Wednesday, February 23, 2011
In a moment of insanity last weekend, I came up with a handful of reasons why I wasn’t going to play the Dragon Age 2 demo. One, I like having a continuous beginning to end experience that moves smoothly without interruption, and I find that demos distract from that initial immersion factor. Just when I start to fall in love, the game abruptly ends, cutting off the new and still vulnerable connection between myself and the characters. And two, I’ve already pre-purchased it, so there is no need for a taste test to decide whether or not it is worth the investment, further propelling my determination to wait. But, feelings of excitement and temptation overcame my self control and I couldn’t help but try it out. The demo does give a bit of exposition concerning the narrative direction and how it relates to Origins, but I am not going to mention the storyline in this highlight reel because I still don’t know enough to give it a fair analysis. The visual and mechanical aspects alone show the vast improvements that BioWare has made to the sequel.
Graphically, it’s beautiful. All of the facial structures are softer and the characters move with grace and ease. The demo doesn’t allow you to make any appearance changes (boo), but you can see from looking at Hawke, our protagonist, and her (or his) party members that your choices are going to be vast and more realistic than Origins. You can’t choose between races this time around, Hawke is definitely human, but the Mage, Rogue, Warrior options are still there. I chose a Female Mage, just like my character in Origins, and intend to do so during the real game as well. While it may be fun to try something new, I also like the idea of creating a sort of flow between the two games, even if the character personalities are wildly different. You only see a snippet of the world in direct relation to the Battle at Ostagar, but what is viewable is also more graphically defined, with the lines of scenery sweeping cleanly across the horizon.
The movement and combat controls are more responsive. I found Origins to be a little clunky and slow in places, with combat being the worst (as a mage, anyway, I didn't play any other class). But the sequel has cleaned up much of the slower, heavier movements. The spell casting is swift, using the same functionality as Origins with sets of spell choices assigned via a wheel. And, most importantly, I didn’t hear any of the silly vocal phrases that repeated endlessly in the original after each attack, such as the silly 'If I give you a ladder will you get off my back' mantra I had to listen to thousands of times during fight sequences. I desperately hope that is a permanent change and it wasn’t just an aspect of the demo. Many of the menu system options were locked; for example, even though you could loot new equipment from glittering bodies littered around the environment, you couldn’t equip them and test them out. But the rest of the new menu system is functionally similar to Origins-the interface is different but works pretty much the same way during the level up phase. They altered the assignment of Attributes slightly to show exactly how each skill point actually affects the character's stats, which I approve of wholeheartedly.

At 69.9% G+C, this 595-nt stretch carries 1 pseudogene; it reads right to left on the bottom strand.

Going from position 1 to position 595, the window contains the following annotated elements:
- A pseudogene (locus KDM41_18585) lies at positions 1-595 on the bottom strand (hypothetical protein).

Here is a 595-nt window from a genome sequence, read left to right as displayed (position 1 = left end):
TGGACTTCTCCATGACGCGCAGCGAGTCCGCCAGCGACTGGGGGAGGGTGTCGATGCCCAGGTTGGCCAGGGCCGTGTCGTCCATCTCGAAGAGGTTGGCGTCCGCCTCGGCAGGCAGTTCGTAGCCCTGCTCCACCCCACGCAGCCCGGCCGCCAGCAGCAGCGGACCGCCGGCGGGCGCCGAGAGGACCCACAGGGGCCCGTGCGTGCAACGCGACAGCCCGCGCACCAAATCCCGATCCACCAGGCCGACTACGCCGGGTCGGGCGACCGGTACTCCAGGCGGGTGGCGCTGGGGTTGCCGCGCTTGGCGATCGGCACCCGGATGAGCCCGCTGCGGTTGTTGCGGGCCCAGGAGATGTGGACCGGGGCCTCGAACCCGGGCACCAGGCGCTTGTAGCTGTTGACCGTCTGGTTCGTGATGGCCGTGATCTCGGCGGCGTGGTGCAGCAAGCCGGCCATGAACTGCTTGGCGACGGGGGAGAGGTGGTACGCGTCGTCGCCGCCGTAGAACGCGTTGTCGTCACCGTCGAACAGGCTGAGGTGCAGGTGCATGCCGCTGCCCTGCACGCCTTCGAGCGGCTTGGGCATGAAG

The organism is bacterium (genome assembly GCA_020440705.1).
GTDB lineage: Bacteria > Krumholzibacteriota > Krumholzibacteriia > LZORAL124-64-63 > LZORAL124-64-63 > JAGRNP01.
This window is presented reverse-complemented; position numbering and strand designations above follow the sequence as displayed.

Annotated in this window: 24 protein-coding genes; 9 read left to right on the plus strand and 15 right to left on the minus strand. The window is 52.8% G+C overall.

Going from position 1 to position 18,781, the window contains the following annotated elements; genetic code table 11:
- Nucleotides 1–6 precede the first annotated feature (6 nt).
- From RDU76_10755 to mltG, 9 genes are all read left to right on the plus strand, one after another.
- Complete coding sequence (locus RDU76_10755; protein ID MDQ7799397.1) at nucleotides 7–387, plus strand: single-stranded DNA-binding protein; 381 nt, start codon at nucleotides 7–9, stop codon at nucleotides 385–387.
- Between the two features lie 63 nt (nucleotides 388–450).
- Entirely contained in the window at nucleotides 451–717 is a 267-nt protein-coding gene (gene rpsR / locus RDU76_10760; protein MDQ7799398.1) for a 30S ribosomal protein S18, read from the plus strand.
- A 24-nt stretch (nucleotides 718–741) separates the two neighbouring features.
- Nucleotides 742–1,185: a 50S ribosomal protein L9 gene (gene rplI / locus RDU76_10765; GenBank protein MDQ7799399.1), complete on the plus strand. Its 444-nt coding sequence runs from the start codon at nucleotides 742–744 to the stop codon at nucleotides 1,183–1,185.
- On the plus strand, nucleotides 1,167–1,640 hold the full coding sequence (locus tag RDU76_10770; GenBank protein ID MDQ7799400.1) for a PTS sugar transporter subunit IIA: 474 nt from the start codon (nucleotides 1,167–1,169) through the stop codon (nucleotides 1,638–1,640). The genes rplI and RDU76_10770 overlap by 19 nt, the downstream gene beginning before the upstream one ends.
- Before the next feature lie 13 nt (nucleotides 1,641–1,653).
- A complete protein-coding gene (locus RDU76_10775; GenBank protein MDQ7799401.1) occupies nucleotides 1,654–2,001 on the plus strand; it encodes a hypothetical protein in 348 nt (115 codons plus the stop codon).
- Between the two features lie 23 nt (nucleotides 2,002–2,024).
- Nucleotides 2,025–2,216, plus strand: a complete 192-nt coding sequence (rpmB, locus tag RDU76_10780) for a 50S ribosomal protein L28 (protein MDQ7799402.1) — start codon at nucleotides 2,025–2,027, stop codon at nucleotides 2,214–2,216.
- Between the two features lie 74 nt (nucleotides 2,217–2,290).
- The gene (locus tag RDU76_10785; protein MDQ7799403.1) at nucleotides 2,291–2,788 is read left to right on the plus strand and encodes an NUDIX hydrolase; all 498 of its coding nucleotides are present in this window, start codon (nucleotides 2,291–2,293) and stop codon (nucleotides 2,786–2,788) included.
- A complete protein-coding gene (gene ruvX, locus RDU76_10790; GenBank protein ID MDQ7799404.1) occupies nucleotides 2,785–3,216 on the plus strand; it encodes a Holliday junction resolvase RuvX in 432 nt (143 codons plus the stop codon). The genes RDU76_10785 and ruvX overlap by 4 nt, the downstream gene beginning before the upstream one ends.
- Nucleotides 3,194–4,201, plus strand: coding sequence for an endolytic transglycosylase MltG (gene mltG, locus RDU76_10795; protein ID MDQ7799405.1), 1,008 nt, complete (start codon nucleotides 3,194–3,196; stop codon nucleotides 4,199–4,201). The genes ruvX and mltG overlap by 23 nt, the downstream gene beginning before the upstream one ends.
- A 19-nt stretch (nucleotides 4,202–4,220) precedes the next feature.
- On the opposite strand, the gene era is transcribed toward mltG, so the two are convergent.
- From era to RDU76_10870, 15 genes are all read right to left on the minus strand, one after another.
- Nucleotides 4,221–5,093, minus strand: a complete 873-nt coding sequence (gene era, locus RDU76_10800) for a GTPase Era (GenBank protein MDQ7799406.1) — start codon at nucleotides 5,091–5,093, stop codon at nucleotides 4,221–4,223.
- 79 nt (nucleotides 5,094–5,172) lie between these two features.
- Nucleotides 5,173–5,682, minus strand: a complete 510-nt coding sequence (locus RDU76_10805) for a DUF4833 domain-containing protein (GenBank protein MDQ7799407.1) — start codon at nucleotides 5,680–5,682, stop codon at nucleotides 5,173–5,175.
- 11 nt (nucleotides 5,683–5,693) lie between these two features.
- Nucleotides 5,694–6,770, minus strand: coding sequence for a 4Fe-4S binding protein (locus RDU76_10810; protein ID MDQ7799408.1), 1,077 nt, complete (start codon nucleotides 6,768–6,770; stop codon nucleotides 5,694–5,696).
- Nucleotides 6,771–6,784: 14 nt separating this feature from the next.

The dialogue graphic is more like the one in Mass Effect than in Origins, with each option displaying a little picture to show more depth of response emotion. If you are being virtuous, or generous, the wheel center will show a little angel picture, whereas if you choose the more impartial or unemotional dialogue line, you will see a little gavel. If you are ‘Investigating’, or asking more questions about the situation, you will see a highlighted question mark. I am not sure how well I like this change. For me, picking which response to utilize in Origins was a more thoughtful aspect of the game that I enjoyed. Even though it was fairly obvious which ones were helpful and which ones were more dismissive, occasionally I could see the value for a couple of exchanges and considered what it meant to me, as the player. By seeing exactly which emotion I will be yielding, I am concerned I will want to be consistent as opposed to reading and considering the inherent effect of every option available.
I am not sure if this is the same demonstration they showed at PAX because I wasn't willing to wait two hours to see it (I chose to wait for the multiplayer Assassin's Creed instead). I died twice during a big battle that I assume was near the end last night and chose not to proceed because it was midnight and I work fairly early in the morning-I figure I will be more willing to lose sleep while experiencing the full game with my customized Hawke. Moving through the teaser highlighted all of the gameplay improvements and updated menu system as well as giving the player some prologue material to introduce the narrative, my favorite part of the original. I did take March 8th off work to take care of the cleaning and packing process before we leave for Boston, so in between I hope to get a few solid hours in Ferelden. But for now...I wait.